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Publication numberUS3869263 A
Publication typeGrant
Publication dateMar 4, 1975
Filing dateSep 14, 1973
Priority dateSep 14, 1973
Publication numberUS 3869263 A, US 3869263A, US-A-3869263, US3869263 A, US3869263A
InventorsGreenspan Harold Jack
Original AssigneeGreenspan Harold Jack
Export CitationBiBTeX, EndNote, RefMan
External Links: USPTO, USPTO Assignment, Espacenet
Abrasive member
US 3869263 A
Abstract
A grinding and polishing device in which particles of abrasive material project outwardly from a working surface characterized by having a multiplicity of interspaced rounded protuberances and depressions which are joined together to form smoothly rounded peaks and valleys extending over substantially the entire working surface.
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Description  (OCR text may contain errors)

Unite States Patent [191 Greenspan 1 Mar.4, 1975 1 ABRASIVE MEMBER [76] Inventor: Harold Jack Greenspan, 5334 Holt Aver, Los Angeles, Calif. 90056 [22] Filed: Sept. 14, 1973 [21] Appl. N0.: 397,371

[52] US. Cl 51/209 R, 51/395, 51/204 [51] Int. Cl B24d 3/08, B24d 7/18 [58] Field of Search 51/209 R, 209 DL, 395, 51/396, 204

[56] References Cited UNITED STATES PATENTS 922,382 5/1909 Brenizer 51/209 R X 2,020,117 11/1935 Johnston 51/209 R 2,246,362 6/1941 Kehoe et a1 51/209 R 3,246,430 4/1966 Hurst 51/402 3,259,959 7/1966 Tobey 51/209 R X 3,420.007 1/1966 Kolesh 51/209 R 3,495,362 2/1970 Hillenbrand 51/395 Primary Examiner-A1 Lawrence Smith Assistant Examiner-K. J. Ramsey Attorney, Agent, or FirmWhanrl & McManigal [57] ABSTRACT A grinding and polishing device in which particles of abrasive material project outwardly from a working surface characterized by having a multiplicity of interspaced rounded protuberances and depressions which are joined together to form smoothly rounded peaks and valleys extending over substantially the entire working surface.

The protuberances formed on the working surface are wearable under operating conditions so that during grinding or polishing operations, fresh abrasive particles disposed along the lower regions of the sloping surfaces of the protuberances will be continually exposed to the work.

4 Claims, 5 Drawing Figures ABRASIVE MEMBER BACKGROUND OF THE INVENTION 1. Field of the Invention The present invention relates generally to abrasive devices and more particularly to radial diamond charged wheels for cutting, grinding and polishing rela tively hard materials of the type encountered in lapidary work.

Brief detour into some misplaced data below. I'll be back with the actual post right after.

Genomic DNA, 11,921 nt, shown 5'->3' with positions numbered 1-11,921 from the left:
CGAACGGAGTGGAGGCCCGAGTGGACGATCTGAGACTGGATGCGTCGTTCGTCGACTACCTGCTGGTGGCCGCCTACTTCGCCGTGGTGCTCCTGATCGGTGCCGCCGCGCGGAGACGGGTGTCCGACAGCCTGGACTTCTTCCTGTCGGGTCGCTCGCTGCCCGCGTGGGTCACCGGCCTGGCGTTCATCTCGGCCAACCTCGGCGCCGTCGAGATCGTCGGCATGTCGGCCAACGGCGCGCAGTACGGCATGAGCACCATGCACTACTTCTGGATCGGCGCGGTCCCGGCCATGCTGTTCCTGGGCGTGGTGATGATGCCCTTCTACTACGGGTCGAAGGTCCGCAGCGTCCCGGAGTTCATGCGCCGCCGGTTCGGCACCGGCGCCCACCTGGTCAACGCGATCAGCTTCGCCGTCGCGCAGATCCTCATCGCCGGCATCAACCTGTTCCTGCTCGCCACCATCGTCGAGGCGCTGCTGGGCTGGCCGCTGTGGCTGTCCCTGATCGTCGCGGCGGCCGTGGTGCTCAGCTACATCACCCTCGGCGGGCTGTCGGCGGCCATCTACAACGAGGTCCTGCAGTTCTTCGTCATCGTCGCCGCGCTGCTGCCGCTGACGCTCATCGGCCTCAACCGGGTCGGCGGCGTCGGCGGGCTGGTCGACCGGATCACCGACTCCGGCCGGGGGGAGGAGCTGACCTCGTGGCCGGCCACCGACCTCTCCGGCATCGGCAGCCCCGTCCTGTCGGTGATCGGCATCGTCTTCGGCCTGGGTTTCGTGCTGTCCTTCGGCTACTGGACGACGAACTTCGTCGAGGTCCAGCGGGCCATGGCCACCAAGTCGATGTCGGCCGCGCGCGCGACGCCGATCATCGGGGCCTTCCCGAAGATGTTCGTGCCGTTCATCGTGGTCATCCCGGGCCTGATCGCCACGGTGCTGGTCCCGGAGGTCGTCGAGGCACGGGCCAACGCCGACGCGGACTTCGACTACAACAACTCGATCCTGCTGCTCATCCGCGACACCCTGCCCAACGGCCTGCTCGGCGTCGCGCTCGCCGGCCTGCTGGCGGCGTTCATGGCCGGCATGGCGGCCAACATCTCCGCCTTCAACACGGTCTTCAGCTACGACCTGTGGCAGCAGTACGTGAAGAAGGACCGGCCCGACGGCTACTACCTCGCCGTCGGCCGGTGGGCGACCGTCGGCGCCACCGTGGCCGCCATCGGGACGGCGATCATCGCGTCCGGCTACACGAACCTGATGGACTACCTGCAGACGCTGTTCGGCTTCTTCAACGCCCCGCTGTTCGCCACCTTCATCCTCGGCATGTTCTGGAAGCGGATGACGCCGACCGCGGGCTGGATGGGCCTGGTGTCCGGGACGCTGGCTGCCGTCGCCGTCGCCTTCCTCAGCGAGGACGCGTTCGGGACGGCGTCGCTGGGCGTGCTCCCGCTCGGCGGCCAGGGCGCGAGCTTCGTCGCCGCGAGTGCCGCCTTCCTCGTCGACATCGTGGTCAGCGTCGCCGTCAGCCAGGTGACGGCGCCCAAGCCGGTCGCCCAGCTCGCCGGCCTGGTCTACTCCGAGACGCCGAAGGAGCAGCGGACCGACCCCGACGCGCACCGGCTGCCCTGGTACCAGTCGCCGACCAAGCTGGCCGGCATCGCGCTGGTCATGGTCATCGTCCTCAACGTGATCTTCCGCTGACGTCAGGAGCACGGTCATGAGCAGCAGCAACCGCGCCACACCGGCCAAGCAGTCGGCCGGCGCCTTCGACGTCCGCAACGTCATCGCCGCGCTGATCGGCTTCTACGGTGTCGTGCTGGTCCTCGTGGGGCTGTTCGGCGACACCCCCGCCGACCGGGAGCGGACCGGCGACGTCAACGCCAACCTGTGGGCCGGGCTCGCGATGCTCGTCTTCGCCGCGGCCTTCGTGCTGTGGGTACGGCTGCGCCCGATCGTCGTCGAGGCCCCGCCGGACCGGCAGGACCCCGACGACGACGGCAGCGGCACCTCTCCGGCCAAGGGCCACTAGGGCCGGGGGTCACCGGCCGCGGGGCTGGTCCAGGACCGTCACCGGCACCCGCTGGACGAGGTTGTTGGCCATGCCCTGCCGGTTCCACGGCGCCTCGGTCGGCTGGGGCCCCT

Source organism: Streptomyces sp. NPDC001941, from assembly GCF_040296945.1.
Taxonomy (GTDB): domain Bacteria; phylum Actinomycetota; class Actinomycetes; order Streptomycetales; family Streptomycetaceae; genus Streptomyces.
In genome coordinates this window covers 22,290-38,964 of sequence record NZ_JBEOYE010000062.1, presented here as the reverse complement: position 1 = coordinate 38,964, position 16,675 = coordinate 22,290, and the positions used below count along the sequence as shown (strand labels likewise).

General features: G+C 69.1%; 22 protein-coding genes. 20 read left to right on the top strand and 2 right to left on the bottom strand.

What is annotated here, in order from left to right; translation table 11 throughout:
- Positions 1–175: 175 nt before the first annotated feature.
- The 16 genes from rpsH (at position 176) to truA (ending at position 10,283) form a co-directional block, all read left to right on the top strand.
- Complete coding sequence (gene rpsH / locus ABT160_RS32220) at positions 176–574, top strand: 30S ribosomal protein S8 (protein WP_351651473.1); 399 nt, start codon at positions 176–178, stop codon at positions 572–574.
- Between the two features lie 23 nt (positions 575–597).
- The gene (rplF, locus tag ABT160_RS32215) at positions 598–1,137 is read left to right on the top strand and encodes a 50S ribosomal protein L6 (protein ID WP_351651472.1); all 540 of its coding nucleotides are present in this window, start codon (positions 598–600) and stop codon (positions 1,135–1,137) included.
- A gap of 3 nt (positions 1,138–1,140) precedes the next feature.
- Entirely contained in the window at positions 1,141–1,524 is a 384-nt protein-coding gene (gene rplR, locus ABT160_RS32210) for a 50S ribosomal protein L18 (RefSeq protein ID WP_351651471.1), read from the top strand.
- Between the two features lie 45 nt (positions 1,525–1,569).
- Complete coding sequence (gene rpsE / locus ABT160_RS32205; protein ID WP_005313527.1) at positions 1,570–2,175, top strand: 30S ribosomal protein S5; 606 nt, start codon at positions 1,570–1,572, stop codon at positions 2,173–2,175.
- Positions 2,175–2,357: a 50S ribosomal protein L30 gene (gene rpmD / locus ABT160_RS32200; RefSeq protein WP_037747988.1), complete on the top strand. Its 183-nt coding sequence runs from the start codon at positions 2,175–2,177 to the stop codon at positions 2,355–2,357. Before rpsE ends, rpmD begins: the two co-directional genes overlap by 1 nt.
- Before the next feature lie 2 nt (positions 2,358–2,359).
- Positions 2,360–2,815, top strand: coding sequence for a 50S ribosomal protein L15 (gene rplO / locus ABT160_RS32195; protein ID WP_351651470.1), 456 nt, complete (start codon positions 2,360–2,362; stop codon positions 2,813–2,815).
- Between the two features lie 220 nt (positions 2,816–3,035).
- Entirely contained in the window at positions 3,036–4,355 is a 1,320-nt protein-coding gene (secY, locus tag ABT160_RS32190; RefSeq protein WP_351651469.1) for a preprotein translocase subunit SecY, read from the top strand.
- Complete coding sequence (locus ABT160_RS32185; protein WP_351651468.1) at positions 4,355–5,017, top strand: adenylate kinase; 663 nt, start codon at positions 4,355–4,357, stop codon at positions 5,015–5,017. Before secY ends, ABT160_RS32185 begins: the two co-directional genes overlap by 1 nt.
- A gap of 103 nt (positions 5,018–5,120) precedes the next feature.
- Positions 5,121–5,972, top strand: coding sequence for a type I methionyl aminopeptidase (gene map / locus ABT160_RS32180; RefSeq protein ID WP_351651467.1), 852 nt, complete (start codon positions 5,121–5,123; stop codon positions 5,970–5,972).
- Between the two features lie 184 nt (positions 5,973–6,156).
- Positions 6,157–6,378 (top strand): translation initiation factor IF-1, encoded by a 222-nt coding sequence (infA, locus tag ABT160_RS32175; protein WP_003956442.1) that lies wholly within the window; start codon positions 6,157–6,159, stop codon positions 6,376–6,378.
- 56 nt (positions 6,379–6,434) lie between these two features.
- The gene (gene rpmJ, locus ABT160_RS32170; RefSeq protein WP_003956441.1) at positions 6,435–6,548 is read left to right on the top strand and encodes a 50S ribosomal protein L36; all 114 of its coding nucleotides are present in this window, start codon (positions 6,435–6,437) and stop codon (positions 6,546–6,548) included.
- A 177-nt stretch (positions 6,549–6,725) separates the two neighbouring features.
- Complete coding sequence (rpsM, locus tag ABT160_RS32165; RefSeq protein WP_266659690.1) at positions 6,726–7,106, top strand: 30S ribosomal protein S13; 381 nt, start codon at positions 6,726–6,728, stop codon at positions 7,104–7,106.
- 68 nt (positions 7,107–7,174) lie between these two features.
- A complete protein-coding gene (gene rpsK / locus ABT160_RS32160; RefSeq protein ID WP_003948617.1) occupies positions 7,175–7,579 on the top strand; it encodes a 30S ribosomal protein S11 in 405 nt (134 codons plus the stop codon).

2. Discussion of the Prior Art Numerous types of abrasive devices are found in the prior art and diamond charged abrasive elements have long been used. Typically, prior art abrasivedevices are made by rolling abrasive particles such as diamond dust into metallic discs or by bonding the particles onto the working surface of the discs with various types of binding and ceme'ntitious materials.

A common fault of many prior art abrasive devices is that in use, particularly on relatively hard workpieces, the abrasive surfaces soon wear smooth and become highly inefficient. This, of course, is caused by a wearing down of the cutting edges of the abrasive grains which project outwardly from the working surface. Once these jagged cutting edges of the particles wear smooth, the efficiency of the device rapidly diminishes.

The novel device of the present invention avoids the drawbacks of the prior art devices by providing an abrasive carrying working surface of highly unique configuration which is wearable under operating conditions in a manner so as to continually present to the workpiece fresh abrasive particles.

Because new abrasive particles are continually presented to the workpiece as some of the particles wear smooth, the cutting efficiency of the device remains high even after extended periods of use.

Additionally, because of the novel surface configuration ofthe device, many of the abrasive particles which, during use, have been worn smooth and have become loosened, are reoriented and re-embedded into flattened plateaus which are continually being formed on the working surface during the grinding operation. This feature of the invention permits maximum use to be made of the relatively expensive abrasive materials and further enhances the operational efficiency of the device.

The following prior art patents describe the most pertinent art known to applicant and serve to clearly indicate the high degree of novelty of applicants invention as described and claimed herein:

SUMMARY OF THE INVENTION It is an object of the present invention to provide an improved grinding, cutting, polishing and lapping member of the type in which particles of abrasive material such as diamonds are at least partially embedded or encapsulated into a working surface characterized by having a multiplicity of interspaced rounded protuberances and dished-out depressions which are joined together to form smoothly rounded peaks and valleys extending over substantially the entire working surface.